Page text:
By Grainger Editorial Staff 9/28/21
The changing of the seasons is a good time to schedule HVAC maintenance. It’s best to schedule a semi-annual system checkup for the fall, to ensure your heating system is ready to perform when you need it most.
According to the Building Efficiency Initiative, proper maintenance can prolong your system’s life and cut your heating costs by 5 to 40 percent. Use the following checklist to cover the basics of getting your heat pump and furnace in shape for cold weather.
1. Feel and Listen: A good first step is to simply turn the system to heating mode and listen for unusual noises. Feel for warm air blowing from the registers. Track down the source of any noises and start your troubleshooting there.
2. Clean the Coils: Dust can build up on the evaporator coils inside the air handler, creating an insulating layer that will hurt your heat pump’s efficiency. Use a dusting brush and a shop vac to clean the coils. Clean the drain pan beneath the unit and make sure the drain plug is clear of obstructions and letting condensation flow freely.
3. Recharge the Refrigerant: The refrigerant that powers your heat pump is under pressure, and a slow leak can sap your system’s performance. Follow your unit’s instructions for checking the refrigerant level and recharging the system. If you have a leak, an ultraviolet dye kit can help you locate the leak and make the necessary repairs.
4. Check Ductwork for Leaks: A visual inspection of your ductwork may reveal tears or loose connections in the system. For a more comprehensive leak test, turn on the blower fan and inspect every junction in the ductwork with a smoke match, watching for drafts that displace the smoke column. Small leaks can be repaired with duct tape and sealant, but larger breaches may require replacing a section of ductwork.
While many contractors will offer to clean the dust from your air ducts, the EPA has found no evidence that dusty air ducts harm indoor air quality or reduce your HVAC system’s efficiency. The agency only recommends cleaning ductwork if substantial mold growth or obstructive debris is found.
5. Inspect the Furnace: To make sure your furnace is in operating condition, the first component to check is the thermocouple, a safety device that cuts off the gas supply if the pilot light goes out. A dirty thermocouple can prevent the furnace from firing up, even when the pilot light is lit. Follow your furnace’s instructions for removing the thermocouple and clean any soot buildup with steel wool.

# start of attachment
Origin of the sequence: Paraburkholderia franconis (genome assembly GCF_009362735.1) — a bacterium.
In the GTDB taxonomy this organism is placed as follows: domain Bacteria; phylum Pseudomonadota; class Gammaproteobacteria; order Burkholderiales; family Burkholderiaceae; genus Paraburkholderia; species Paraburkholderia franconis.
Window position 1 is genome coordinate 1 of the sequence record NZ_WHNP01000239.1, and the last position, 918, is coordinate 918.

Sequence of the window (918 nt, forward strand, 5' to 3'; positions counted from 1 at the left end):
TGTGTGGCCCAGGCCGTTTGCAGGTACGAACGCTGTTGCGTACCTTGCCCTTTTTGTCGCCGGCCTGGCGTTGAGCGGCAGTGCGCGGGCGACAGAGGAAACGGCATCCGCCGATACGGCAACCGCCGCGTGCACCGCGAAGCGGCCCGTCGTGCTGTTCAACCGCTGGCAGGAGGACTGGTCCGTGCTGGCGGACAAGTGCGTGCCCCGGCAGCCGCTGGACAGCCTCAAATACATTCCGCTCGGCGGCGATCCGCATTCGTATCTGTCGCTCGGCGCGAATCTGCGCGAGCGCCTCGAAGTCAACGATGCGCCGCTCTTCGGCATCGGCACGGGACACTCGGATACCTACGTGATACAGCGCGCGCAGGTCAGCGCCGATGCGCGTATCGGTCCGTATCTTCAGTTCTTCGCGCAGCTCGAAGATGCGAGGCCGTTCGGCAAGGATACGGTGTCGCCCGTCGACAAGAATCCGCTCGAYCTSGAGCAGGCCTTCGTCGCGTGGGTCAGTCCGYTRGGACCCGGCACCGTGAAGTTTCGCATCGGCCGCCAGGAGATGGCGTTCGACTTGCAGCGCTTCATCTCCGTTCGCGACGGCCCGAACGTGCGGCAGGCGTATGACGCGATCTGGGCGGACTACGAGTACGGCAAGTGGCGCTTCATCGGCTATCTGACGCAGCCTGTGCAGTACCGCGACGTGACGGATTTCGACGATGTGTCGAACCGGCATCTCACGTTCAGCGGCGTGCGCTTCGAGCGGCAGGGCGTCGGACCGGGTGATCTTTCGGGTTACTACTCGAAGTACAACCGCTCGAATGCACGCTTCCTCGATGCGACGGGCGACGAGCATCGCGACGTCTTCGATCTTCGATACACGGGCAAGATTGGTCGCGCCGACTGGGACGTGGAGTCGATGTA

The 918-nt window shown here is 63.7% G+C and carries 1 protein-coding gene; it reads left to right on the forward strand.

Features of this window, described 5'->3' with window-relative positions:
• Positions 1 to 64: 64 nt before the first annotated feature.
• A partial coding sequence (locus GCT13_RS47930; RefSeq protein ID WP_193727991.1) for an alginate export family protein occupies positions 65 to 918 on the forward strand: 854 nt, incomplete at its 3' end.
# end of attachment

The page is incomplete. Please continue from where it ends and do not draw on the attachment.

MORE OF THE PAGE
After reinstalling the thermocouple, make sure the gas valve is turned on and the pilot light is lit, and see if the furnace will fire up. If the furnace still won’t light, don’t worry—the thermocouple is usually not expected to last the full lifetime of the furnace, and you may need to install a replacement.
Next, change the air filter. If your furnace has a humidifier, this is a good time to clean the tank and check for mold.
6. Clean the Blower Fan: The furnace blower may have accumulated dust over the summer, and you don’t want to blow it out into the building. Remove the furnace fan cover and clean the blades with a brush and shop vac. Check the fan blades for cracked or bent fins, and if necessary, replace the blower unit. If the fan is belt driven, inspect the drive belt for cracks and fraying, and replace the belt if necessary.
7. Cycle the Dampers: Improper ventilation can hurt indoor air quality and exacerbate allergies. Make sure your fresh air damper is admitting outdoor air at a rate that complies with ASHRE standard 62.1. Clean the intake screen, change the filter, and lubricate the damper’s shutters. Cycle the damper open and closed to ensure it’s operating correctly. If your building has smoke and fire dampers, test their operation as well. Replace any actuators, shutters, or louvers that are malfunctioning.
8. Clean the Compressor: Your heat pump’s outdoor compressor can be easy to ignore, but it needs a regular checkup. Make sure the sides of the unit are clear of vegetation and debris, allowing adequate airflow to the coils. Check for cracked and bent fan blades, and clean any dirt from the fan. If you do not use a heat pump, consider covering the compressor unit for the winter to protect it from the elements.
9. Reset the Thermostat: Briefly run the system in heat mode to be sure the controls are operating correctly. A broken thermostat can take the entire system down, so be sure to replace any Grainger Facility Services.
Briefly run the system in heat mode to be sure the controls are operating correctly. A broken thermostat can take the entire system down, so be sure to replace any switches or control panels that are malfunctioning.
10. Change the Filters: New air filters not only clean the air circulating in your building, but they also reduce strain on your blower fan. Filters should be changed on a regular schedule, likely four times a year.
For help with finding parts or supplies for maintaining your building’s HVAC system, visit Grainger Facility Services.
The information contained in this article is intended for general information purposes only and is based on information available as of the initial date of publication. No representation is made that the information or references are complete or remain current. This article is not a substitute for review of current applicable government regulations, industry standards, or other standards specific to your business and/or activities and should not be construed as legal advice or opinion. Readers with specific questions should refer to the applicable standards or consult with an attorney.